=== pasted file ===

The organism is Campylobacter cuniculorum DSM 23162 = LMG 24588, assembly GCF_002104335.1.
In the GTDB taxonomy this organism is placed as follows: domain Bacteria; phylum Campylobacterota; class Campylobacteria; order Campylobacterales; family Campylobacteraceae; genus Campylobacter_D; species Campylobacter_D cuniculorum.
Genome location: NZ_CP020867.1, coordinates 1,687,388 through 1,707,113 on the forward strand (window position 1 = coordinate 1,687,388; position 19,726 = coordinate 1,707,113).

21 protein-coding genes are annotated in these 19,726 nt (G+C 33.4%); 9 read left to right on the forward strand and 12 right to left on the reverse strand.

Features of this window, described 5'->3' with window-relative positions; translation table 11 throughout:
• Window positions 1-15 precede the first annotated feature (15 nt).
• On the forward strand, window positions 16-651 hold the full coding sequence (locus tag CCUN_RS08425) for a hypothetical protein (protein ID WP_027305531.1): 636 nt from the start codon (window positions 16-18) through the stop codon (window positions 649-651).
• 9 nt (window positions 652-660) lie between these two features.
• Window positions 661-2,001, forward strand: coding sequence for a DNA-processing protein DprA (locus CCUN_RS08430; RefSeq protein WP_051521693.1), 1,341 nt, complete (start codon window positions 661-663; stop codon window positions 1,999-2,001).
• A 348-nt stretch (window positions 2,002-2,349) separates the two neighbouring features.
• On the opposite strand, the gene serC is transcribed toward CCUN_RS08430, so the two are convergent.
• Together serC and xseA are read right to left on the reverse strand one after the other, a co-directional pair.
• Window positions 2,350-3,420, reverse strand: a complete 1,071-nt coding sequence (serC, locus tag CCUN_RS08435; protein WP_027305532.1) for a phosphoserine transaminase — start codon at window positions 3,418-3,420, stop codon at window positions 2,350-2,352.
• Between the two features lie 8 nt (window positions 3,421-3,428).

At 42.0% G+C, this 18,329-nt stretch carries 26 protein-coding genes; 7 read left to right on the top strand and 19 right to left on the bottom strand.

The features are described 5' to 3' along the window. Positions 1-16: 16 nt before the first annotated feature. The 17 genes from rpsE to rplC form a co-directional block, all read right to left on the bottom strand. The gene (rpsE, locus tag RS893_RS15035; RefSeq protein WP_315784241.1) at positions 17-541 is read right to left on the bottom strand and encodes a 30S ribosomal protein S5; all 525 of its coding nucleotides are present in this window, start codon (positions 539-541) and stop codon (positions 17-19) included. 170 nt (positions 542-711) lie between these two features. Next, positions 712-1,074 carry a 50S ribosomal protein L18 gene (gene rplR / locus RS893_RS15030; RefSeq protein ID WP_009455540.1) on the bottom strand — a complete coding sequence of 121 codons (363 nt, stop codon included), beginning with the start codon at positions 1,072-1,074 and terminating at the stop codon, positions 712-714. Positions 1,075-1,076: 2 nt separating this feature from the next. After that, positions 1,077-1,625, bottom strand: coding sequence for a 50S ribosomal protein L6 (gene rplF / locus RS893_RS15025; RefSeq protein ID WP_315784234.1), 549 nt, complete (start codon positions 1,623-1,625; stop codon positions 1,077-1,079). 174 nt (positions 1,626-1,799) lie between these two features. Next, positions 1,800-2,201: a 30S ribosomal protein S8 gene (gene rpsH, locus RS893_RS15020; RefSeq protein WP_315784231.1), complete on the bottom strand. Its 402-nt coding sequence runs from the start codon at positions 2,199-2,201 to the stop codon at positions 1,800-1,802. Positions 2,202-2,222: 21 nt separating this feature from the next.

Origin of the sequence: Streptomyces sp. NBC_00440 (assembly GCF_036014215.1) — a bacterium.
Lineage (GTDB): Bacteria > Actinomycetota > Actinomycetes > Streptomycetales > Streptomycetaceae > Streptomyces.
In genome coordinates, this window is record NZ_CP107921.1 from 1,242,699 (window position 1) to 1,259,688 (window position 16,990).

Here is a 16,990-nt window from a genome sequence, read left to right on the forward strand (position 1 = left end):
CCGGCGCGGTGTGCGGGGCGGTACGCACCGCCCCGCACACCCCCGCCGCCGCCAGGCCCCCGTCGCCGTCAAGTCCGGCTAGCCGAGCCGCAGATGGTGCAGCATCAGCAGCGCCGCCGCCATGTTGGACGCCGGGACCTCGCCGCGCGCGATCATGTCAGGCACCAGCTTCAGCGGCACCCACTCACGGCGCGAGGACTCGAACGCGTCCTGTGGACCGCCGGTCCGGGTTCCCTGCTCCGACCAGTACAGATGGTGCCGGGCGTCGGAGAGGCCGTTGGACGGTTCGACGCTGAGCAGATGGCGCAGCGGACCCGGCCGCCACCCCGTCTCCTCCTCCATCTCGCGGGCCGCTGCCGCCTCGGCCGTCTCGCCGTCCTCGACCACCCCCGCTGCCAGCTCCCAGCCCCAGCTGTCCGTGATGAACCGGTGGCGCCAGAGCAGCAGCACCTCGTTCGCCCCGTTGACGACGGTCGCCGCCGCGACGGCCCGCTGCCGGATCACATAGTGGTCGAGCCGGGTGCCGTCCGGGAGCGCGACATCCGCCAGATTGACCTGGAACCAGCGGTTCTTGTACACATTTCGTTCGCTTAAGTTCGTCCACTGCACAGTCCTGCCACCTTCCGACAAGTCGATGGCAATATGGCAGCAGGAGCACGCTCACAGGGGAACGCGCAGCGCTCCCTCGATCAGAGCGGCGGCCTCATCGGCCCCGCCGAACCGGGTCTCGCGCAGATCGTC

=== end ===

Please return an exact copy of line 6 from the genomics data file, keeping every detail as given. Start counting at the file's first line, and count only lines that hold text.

• Window positions 1-15 precede the first annotated feature (15 nt).